Don’t let business startup costs doom your business from the start. Overbuying equipment, software, inventory and supplies for your new business can deplete your operating cash. Use these tips to keep your costs down.
Starting a business? One common mistake startups make is to try to buy all the equipment, software, inventory and supplies they think they’ll need so they have everything in place when that first customer comes knocking on their real or virtual door.
Going on a pre-startup spending spree is a big mistake because most startups make bad predictions about what they’ll really need and how fast sales will start coming in. The fancy desk, oversized printer, extra tablet computer to take on sales calls, and cases of inventory in the garage are nice to have once you know you can pay for them from your profits, but until that time, big startup expenditures can put your new business (and maybe your family) on shaky financial ground. You can keep your expenditures down and still get your business off to a good start with these cost-control tips:
1. Let necessity dictate what equipment, inventory and supplies to buy
There’s never any shortage of cool new things to buy when you’re in business or starting one. New tools, supplies, furniture, equipment, software, training materials and books are all appealing, and potentially useful. But they are all expensive (for a startup) and not everything you want to buy will really help you make money. So, before you buy anything new, make sure you really need what you want to purchase. Although that sounds like common sense, overbuying and buying on impulse are common mistakes and sometimes put new small business owners into a big financial hole.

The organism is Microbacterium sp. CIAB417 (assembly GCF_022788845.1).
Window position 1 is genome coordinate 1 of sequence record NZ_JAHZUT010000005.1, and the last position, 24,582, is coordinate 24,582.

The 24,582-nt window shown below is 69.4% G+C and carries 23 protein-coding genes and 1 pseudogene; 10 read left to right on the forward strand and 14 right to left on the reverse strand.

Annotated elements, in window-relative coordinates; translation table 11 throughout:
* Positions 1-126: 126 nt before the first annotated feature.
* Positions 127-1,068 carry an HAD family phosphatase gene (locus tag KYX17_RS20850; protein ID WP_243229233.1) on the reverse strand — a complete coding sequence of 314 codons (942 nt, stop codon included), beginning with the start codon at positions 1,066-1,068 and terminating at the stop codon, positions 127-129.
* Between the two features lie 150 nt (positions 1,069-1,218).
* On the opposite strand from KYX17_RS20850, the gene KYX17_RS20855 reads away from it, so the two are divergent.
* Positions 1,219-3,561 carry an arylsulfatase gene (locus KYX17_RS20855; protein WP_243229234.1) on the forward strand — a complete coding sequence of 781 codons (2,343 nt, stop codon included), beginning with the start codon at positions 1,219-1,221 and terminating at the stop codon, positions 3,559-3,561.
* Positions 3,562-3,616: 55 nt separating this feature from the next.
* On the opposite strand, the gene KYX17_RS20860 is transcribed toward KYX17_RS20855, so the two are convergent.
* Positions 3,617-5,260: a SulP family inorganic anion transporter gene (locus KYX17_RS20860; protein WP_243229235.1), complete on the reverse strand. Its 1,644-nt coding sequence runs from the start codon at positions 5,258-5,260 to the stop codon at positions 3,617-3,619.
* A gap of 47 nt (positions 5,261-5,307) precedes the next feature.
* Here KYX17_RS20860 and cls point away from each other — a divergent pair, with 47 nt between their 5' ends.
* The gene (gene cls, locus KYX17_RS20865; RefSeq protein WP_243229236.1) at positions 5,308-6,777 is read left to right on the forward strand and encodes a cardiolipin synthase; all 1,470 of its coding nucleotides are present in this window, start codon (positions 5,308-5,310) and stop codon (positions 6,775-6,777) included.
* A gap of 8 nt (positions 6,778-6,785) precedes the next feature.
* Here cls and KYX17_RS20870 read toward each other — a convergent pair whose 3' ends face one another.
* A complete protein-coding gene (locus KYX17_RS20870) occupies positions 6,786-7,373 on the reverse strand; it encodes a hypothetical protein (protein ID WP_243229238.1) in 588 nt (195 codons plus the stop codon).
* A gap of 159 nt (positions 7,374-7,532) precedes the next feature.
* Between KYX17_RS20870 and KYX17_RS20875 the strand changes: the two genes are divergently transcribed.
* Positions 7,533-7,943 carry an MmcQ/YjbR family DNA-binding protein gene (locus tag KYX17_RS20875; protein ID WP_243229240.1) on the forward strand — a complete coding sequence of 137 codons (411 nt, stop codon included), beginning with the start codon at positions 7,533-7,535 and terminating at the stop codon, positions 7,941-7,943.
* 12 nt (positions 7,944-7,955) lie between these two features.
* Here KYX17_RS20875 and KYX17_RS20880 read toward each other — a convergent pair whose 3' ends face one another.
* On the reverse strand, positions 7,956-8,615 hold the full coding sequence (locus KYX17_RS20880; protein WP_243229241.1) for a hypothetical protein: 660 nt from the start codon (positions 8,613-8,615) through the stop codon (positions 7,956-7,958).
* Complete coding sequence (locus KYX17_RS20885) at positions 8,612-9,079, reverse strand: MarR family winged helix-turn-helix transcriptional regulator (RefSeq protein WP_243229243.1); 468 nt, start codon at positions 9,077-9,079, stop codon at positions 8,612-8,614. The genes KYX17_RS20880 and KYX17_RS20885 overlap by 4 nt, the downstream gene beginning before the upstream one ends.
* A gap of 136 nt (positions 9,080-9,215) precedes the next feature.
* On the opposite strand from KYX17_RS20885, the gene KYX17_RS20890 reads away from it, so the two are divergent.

Newcomers to business are most often tempted to overbuy, but established business owners aren’t immune to the practice either. To control your spending, carefully consider how you will use what you want to buy, and when you will need it. Ask yourself questions such as these before making your decision:
- Are you managing now without the product you want to buy?
- Is there a specific contract you will be able to get if you have the piece of equipment you want to buy?
- Are you sure the contract would go to you and not to a competitor?
- Can you subcontract out a part of a job until you see whether there will be enough orders to pay back your investment in a reasonable amount of time?
- Could you temporarily rent the equipment you want to purchase?